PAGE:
Type 1 diabetes and celiac disease are autoimmune diseases that share a genetic background, leading to between 8-10 percent of people with diabetes suffering from celiac disease, too.
If you thought it was hard to maintain the low sugar and carbohydrate diet required for type 1 diabetics, imagine being unable to eat gluten as well. But you can and really, without a lot of trouble.
Processed foods and refined sugars promote massive swings in blood sugar for diabetics that can lead to serious health complications. Yet most dietitians will tell you that a diet high in sugars and carbohydrates can cause problems for even the healthiest among us.
No sugar and no gluten – you might wonder what is left to eat? Plenty, if you plan your meals right. Be sure to:
- Balance the amount of proteins, carbohydrates and healthy fats in your meals
- Eat whole fruits and vegetables to maximize vitamins and minerals
- Consume enough fiber, at least 25 grams a day, (hurray for gluten-free oatmeal!) to help maintain normal blood sugar levels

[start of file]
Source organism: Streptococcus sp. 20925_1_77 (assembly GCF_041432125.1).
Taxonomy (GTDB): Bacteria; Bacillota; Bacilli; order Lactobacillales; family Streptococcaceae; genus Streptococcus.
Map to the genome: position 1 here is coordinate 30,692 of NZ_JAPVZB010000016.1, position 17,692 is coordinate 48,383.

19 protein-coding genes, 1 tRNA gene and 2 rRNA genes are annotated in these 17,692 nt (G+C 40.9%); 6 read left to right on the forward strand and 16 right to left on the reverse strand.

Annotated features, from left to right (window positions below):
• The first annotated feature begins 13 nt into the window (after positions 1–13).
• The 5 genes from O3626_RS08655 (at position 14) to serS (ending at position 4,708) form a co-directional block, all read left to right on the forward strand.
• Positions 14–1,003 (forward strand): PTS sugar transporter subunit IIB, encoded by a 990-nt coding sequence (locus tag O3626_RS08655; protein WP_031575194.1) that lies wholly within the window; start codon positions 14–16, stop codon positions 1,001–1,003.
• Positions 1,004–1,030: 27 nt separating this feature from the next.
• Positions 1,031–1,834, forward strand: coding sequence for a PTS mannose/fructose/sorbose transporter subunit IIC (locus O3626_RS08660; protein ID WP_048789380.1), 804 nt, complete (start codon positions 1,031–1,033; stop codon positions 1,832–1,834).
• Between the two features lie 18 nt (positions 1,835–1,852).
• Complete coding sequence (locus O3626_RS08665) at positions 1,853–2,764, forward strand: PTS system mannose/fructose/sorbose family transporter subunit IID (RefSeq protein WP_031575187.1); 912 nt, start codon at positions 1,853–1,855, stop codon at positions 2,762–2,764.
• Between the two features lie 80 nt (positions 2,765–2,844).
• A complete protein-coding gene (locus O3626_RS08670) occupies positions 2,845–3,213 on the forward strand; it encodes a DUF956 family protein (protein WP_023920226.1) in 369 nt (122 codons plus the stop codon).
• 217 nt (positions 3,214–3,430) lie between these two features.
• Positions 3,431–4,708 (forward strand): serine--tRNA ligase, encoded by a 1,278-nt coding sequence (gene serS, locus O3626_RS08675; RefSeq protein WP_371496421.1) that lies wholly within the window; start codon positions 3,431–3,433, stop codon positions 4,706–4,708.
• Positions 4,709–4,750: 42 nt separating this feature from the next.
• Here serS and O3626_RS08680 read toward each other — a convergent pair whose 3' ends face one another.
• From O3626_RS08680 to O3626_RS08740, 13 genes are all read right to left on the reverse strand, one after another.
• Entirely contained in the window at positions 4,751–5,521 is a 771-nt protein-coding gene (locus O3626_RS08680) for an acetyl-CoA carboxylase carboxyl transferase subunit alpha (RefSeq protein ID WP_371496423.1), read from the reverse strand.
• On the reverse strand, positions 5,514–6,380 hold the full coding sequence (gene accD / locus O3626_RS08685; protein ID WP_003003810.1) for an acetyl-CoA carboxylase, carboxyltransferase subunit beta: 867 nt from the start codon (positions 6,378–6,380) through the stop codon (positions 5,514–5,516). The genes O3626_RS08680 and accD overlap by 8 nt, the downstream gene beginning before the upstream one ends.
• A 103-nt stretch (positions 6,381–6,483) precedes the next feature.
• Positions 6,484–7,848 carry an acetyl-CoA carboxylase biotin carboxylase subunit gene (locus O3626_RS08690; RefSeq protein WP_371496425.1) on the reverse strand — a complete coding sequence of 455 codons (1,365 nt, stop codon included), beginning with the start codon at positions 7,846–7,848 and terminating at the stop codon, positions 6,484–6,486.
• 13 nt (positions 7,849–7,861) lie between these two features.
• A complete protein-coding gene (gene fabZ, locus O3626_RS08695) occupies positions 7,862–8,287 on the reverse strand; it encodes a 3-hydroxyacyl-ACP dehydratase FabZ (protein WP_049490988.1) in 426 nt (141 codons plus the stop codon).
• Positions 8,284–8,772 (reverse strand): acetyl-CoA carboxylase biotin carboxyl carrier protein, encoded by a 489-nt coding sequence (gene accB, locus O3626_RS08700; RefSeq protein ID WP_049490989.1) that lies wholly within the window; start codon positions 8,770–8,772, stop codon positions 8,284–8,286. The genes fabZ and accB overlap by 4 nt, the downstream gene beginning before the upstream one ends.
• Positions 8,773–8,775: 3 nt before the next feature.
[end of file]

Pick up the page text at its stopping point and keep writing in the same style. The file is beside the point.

- Reduce the amount of sweets and sugar you eat
GlutenFreedomProject.com offers a menu planner that removes the guesswork and shows you how to create healthy, nutrient-dense meals. The menus are built around whole, unprocessed, low glycemic foods and contain balanced proportions of protein, fat, and carbohydrate, the foundation of any healthy diet, but particularly critical for a successful gluten-free/diabetic diet.
You can still have a gluten-free goodie like a cookie or pizza, just make sure they’re an occasional treat, not a daily staple.